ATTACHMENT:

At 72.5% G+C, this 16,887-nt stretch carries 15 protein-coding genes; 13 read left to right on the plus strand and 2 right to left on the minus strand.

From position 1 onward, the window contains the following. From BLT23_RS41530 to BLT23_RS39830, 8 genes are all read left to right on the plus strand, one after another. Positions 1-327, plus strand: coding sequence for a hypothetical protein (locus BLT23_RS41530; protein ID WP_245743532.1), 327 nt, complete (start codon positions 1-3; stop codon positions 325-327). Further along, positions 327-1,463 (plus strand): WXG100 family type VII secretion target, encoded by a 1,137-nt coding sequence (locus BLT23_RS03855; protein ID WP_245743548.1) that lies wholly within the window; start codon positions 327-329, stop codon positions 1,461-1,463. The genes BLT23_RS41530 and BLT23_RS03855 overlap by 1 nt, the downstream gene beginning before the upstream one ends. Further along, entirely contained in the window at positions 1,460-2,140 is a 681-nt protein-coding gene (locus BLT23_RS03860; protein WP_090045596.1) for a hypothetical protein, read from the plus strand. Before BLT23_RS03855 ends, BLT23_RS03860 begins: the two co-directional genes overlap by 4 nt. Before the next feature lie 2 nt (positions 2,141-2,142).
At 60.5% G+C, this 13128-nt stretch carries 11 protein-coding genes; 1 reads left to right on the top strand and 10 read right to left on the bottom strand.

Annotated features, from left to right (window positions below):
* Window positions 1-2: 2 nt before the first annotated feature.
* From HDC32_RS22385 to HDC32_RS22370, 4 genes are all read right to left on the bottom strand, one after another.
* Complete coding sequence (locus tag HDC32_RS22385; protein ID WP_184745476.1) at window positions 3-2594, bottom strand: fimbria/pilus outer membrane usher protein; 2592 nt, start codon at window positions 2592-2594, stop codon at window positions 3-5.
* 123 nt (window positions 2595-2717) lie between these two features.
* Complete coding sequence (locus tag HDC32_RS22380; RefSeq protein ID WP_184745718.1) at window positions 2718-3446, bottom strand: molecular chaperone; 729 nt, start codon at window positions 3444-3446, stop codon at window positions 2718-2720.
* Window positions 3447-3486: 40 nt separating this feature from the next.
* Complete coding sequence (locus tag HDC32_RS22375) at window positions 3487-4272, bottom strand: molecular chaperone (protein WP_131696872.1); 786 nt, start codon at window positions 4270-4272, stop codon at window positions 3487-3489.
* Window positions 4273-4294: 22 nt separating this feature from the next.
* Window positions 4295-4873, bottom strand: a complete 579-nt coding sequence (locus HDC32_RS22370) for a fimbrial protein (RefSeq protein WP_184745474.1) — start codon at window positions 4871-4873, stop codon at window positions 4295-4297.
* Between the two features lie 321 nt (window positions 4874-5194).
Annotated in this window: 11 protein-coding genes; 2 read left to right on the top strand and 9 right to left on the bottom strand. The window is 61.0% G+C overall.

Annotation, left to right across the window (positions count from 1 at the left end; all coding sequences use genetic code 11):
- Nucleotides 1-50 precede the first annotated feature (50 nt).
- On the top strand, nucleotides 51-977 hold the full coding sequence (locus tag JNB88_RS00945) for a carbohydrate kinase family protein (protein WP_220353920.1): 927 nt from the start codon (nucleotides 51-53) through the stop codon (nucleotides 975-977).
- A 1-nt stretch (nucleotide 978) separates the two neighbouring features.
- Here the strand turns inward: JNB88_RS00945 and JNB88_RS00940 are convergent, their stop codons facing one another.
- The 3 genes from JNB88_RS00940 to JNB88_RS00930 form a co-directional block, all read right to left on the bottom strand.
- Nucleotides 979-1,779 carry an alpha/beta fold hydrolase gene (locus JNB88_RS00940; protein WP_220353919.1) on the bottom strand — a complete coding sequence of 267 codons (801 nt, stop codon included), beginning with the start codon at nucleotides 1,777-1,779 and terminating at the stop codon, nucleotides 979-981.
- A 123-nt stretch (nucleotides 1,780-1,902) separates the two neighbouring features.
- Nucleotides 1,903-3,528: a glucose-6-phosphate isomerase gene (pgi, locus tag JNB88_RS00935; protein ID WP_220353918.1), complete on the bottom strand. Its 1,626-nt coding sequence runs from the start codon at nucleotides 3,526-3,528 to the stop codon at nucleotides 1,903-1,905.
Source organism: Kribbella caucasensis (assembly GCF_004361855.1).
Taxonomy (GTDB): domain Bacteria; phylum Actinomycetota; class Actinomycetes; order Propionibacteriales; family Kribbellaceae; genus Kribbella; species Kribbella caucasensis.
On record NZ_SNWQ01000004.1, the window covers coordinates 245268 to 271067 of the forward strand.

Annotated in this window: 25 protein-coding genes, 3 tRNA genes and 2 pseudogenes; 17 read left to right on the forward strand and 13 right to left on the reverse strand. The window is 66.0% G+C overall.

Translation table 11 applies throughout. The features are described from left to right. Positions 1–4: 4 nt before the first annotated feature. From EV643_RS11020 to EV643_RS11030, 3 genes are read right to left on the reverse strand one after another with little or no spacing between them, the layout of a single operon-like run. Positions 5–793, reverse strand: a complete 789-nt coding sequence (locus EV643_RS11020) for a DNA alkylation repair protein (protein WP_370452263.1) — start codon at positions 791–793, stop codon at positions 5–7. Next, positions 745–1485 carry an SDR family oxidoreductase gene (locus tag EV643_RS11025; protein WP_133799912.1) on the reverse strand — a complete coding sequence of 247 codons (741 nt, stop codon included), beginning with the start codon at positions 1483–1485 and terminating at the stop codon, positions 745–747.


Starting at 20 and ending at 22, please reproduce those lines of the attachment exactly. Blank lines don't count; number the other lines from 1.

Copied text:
- Here the strand turns inward: JNB88_RS00945 and JNB88_RS00940 are convergent, their stop codons facing one another.
- The 3 genes from JNB88_RS00940 to JNB88_RS00930 form a co-directional block, all read right to left on the bottom strand.
- Nucleotides 979-1,779 carry an alpha/beta fold hydrolase gene (locus JNB88_RS00940; protein WP_220353919.1) on the bottom strand — a complete coding sequence of 267 codons (801 nt, stop codon included), beginning with the start codon at nucleotides 1,777-1,779 and terminating at the stop codon, nucleotides 979-981.